Background: Optimal surgical approach for patients with hemodynamically significant carotid and coronary disease remains controversial. We analyzed our 5-year experience and compared early and long-term outcome following staged and combined carotid and coronary artery bypass.
Methods: 312 consecutive patients undergoing carotid endarterectomy and coronary artery bypass between 2008 and 2013 were prospectively enrolled in the study. Patients were scheduled for a staged (carotid endarterectomy followed by coronary artery bypass within 1 week) procedure (Group S) unless they were unstable in terms of cardiac status (were deemed to a combined procedure; Group C). All patient data including demographics, risk factors, immediate perioperative events, 30-day, and long-term outcome were prospectively recorded and then analyzed. Groups S and C were compared for pre- and perioperative data as well as immediate, 30-day, and long-term survival. A P value less than .05 was considered significant. Survival analysis was made using Kaplan-Meier method and log-rank test.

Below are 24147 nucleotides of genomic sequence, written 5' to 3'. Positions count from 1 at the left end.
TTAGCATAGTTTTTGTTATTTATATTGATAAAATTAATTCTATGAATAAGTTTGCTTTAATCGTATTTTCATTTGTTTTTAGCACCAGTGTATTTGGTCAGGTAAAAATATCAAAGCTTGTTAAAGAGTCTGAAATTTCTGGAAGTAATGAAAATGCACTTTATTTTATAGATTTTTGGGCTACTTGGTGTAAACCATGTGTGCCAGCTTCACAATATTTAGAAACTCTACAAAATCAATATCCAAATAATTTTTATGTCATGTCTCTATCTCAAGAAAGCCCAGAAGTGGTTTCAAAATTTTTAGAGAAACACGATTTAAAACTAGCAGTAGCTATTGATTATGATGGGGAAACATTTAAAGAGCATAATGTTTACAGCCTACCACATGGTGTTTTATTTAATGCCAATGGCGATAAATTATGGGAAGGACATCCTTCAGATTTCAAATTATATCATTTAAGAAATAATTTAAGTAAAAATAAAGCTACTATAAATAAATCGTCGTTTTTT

Results: Group S included 204 patients and Group C included 108 patients. Preoperative demographics and clinical data were similar in the two groups except that preoperative cerebrovascular events were more common in Group C (31.7% versus 22.22%, P = .036) and bilateral carotid disease was more common in Group S. The EuroSCORE was higher in Group C (2.91 versus 2.65, P = .013). Carotid surgery techniques were similar; intraluminal shunting was more frequent in group C than group S (33.33% versus 9.88%, P = .001). Additional cardiac procedures in addition to coronary surgery was predominant in Group C. 30-day neurological adverse event rates, ICU, and hospital stay were significantly higher in Group C. The 30-day mortality was also sigficantly higher in Group C (1.96% versus 4.62%, P = .001).
Conclusion: Staged and combined surgical approaches yield comparable outcomes. A staged approach may provide a more favorable neurological outcome with significantly reduced need for intraluminal shunting. Long-term outcome is, however, similar.